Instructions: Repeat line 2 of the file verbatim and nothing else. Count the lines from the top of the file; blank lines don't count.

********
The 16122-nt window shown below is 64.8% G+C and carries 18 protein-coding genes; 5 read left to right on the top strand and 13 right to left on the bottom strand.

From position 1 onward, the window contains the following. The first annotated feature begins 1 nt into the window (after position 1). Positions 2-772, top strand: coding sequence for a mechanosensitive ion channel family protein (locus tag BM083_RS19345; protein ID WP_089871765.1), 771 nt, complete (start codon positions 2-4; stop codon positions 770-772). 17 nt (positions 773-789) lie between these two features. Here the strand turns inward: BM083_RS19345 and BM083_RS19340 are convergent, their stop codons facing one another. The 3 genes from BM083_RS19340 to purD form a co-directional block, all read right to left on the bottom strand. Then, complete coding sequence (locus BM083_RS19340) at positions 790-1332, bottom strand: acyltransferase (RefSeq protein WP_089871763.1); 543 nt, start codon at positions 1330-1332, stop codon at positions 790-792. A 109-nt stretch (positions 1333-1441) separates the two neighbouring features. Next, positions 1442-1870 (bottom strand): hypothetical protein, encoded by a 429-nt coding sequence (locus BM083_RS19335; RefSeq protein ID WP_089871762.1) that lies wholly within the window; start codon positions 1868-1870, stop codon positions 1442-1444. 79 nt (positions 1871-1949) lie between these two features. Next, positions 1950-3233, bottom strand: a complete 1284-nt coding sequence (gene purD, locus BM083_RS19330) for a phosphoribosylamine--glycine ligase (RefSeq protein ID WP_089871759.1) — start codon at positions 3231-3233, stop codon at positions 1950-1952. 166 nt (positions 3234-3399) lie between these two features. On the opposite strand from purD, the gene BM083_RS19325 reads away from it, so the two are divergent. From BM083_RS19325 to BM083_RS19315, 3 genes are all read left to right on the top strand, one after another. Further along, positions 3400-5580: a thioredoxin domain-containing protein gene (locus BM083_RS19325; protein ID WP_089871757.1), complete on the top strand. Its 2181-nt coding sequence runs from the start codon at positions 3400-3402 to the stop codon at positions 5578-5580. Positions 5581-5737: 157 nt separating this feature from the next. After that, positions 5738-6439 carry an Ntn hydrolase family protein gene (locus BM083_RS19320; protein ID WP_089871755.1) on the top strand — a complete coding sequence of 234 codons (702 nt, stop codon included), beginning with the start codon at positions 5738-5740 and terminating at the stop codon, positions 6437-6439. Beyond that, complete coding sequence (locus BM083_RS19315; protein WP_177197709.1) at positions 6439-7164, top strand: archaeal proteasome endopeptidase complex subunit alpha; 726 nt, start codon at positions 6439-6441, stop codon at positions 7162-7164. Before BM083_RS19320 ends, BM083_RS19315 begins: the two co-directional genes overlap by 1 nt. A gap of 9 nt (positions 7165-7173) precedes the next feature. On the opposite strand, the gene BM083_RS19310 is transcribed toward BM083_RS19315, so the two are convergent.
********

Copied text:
From position 1 onward, the window contains the following. The first annotated feature begins 1 nt into the window (after position 1). Positions 2-772, top strand: coding sequence for a mechanosensitive ion channel family protein (locus tag BM083_RS19345; protein ID WP_089871765.1), 771 nt, complete (start codon positions 2-4; stop codon positions 770-772). 17 nt (positions 773-789) lie between these two features. Here the strand turns inward: BM083_RS19345 and BM083_RS19340 are convergent, their stop codons facing one another. The 3 genes from BM083_RS19340 to purD form a co-directional block, all read right to left on the bottom strand. Then, complete coding sequence (locus BM083_RS19340) at positions 790-1332, bottom strand: acyltransferase (RefSeq protein WP_089871763.1); 543 nt, start codon at positions 1330-1332, stop codon at positions 790-792. A 109-nt stretch (positions 1333-1441) separates the two neighbouring features. Next, positions 1442-1870 (bottom strand): hypothetical protein, encoded by a 429-nt coding sequence (locus BM083_RS19335; RefSeq protein ID WP_089871762.1) that lies wholly within the window; start codon positions 1868-1870, stop codon positions 1442-1444. 79 nt (positions 1871-1949) lie between these two features. Next, positions 1950-3233, bottom strand: a complete 1284-nt coding sequence (gene purD, locus BM083_RS19330) for a phosphoribosylamine--glycine ligase (RefSeq protein ID WP_089871759.1) — start codon at positions 3231-3233, stop codon at positions 1950-1952. 166 nt (positions 3234-3399) lie between these two features. On the opposite strand from purD, the gene BM083_RS19325 reads away from it, so the two are divergent. From BM083_RS19325 to BM083_RS19315, 3 genes are all read left to right on the top strand, one after another. Further along, positions 3400-5580: a thioredoxin domain-containing protein gene (locus BM083_RS19325; protein ID WP_089871757.1), complete on the top strand. Its 2181-nt coding sequence runs from the start codon at positions 3400-3402 to the stop codon at positions 5578-5580. Positions 5581-5737: 157 nt separating this feature from the next. After that, positions 5738-6439 carry an Ntn hydrolase family protein gene (locus BM083_RS19320; protein ID WP_089871755.1) on the top strand — a complete coding sequence of 234 codons (702 nt, stop codon included), beginning with the start codon at positions 5738-5740 and terminating at the stop codon, positions 6437-6439. Beyond that, complete coding sequence (locus BM083_RS19315; protein WP_177197709.1) at positions 6439-7164, top strand: archaeal proteasome endopeptidase complex subunit alpha; 726 nt, start codon at positions 6439-6441, stop codon at positions 7162-7164. Before BM083_RS19320 ends, BM083_RS19315 begins: the two co-directional genes overlap by 1 nt. A gap of 9 nt (positions 7165-7173) precedes the next feature. On the opposite strand, the gene BM083_RS19310 is transcribed toward BM083_RS19315, so the two are convergent.